“One time I was put to the test by some superiors of mine. They came and put my sins against my hard work as a bishop. “
He was betrayed by a church official, a friend, who happened to mention an earlier grievous sin of Patrick’s.
“They brought up against me after thirty years something I had already confessed before I was a deacon. What happened was that, one day when I was feeling anxious and low, with a very dear friend of mine I referred to some things I had done one day — rather, in one hour — when I was young, before I overcame my weakness. I don’t know — God knows — whether I was then fifteen years old at the time, and I did not then believe in the living God, not even when I was a child. In fact, I remained in death and unbelief until I was reproved strongly, and actually brought low by hunger and nakedness daily. “
What was it? We do not know, but the church never forgets.
The Sinner’s Perfect Prayer
His famous prayer, known as the Lorica, or the Breastplate of St. Patrick, shows us what it means to have a personal relationship with Jesus. If you are reading this article stop for a moment. Slow down your thinking to concentrate on the words of his beautiful petition. In my view, there is not a better way of praying through the implications of having a personal relationship with Jesus.
Read this out loud…to yourself…as a prayer.
Christ with me, Christ before me, Christ behind me, Christ in me, Christ beneath me, Christ above me, Christ on my right, Christ on my left, Christ when I lie down, Christ when I sit down, Christ in the heart of every man who thinks of me, Christ in the mouth of every man who speaks of me, Christ in the eye that sees me, Christ in the ear that hears me.
To me, Patrick is the perfect imperfect saint. He loved the culture he was trying to reach. He felt a call and conviction to reach the heathen. But he never seems to have lost the early zeal for the Lord, even when his superiors were trying to rub his nose in his past.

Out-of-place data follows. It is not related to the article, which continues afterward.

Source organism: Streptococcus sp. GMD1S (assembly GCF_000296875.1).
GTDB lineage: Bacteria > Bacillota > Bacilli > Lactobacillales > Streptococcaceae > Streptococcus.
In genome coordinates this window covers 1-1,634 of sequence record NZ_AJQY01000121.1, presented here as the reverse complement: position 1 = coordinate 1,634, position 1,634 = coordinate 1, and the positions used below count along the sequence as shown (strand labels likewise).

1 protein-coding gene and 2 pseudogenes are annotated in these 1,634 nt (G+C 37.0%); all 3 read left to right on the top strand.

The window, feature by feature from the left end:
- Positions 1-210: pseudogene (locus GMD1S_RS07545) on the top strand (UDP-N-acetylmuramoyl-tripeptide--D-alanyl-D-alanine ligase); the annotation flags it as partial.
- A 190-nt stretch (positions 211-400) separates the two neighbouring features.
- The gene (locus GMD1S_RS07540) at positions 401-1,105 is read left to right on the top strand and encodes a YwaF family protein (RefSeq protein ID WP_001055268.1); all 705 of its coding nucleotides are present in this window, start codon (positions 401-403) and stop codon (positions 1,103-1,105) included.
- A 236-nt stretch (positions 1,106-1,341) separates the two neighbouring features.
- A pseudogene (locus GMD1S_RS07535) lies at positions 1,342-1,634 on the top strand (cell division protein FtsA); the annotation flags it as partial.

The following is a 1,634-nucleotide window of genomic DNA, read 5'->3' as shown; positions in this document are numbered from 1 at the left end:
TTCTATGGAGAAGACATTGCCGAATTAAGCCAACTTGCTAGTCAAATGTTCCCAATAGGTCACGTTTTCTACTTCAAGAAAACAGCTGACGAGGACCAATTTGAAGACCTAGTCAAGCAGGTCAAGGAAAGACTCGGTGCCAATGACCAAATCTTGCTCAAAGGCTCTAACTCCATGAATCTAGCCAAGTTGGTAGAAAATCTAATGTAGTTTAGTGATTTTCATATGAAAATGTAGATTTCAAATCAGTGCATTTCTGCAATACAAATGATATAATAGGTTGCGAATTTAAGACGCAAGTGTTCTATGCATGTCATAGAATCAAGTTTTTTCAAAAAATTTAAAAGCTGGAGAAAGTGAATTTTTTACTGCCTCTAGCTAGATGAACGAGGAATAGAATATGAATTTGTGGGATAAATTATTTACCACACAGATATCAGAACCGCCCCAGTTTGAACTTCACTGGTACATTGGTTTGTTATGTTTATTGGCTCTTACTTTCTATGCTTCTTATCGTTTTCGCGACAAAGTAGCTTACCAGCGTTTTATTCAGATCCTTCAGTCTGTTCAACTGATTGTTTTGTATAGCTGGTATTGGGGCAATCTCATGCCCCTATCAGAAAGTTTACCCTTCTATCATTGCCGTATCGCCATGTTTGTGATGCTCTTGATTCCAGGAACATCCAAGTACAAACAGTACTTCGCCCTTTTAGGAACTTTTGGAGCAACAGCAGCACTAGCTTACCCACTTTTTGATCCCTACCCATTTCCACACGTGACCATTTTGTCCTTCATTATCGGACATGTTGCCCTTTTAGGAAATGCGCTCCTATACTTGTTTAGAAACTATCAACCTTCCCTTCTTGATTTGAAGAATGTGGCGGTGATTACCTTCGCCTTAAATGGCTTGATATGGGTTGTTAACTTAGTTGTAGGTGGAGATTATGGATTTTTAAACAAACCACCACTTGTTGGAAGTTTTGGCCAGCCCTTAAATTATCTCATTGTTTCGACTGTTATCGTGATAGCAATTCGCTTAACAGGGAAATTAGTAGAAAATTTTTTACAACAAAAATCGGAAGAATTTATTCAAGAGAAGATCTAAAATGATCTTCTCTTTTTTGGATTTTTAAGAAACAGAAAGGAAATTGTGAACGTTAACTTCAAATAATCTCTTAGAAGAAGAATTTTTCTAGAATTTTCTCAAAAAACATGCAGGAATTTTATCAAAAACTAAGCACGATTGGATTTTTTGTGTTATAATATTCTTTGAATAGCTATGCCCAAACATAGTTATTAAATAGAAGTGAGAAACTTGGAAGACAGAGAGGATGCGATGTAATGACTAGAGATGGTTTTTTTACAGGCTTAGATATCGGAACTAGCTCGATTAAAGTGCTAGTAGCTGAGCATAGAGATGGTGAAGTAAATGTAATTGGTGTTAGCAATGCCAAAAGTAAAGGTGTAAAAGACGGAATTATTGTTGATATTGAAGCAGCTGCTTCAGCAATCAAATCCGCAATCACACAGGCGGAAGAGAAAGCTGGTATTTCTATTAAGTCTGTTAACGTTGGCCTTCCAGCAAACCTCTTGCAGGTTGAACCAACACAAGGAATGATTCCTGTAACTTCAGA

Propose This Toast!
Perhaps you will be out and about for St. Paddy’s Day. Don’t miss the opportunity to offer a toast to this most common of all saints. Imagine. You are in a bar. The beer is green. The game is on. The people are gathered. And you take your glass and tap the side of the glass to lower the din of noise and focus people’s attention on a toast.
You say, “In the joy of the Lord and of Holy Spirit who converted and called Patrick to be the great missionary bishop to Ireland…” And wait just a minute as people gather around and raise their glass. Then boldly proclaim a toast to the famous saint in his own remarkable words.
May the Strength of God guide us.
May the Power of God preserve us.
May the Wisdom of God instruct us.
May the Hand of God protect us.
May the Way of God direct us.
May the Shield of God defend us.
May the Angels of God guard us.
Against the snares of the evil one.
Learn More about Patrick Here
Canon David has over 35 years of local congregational ministry, diocesan and national involvement, leadership, and ministry experience and is the founder of Leaderworks. He was the founding Rector/Pastor, Christ Church, Plano and currently serves as the Strategic Leader and Dean, Diocese of C4SO.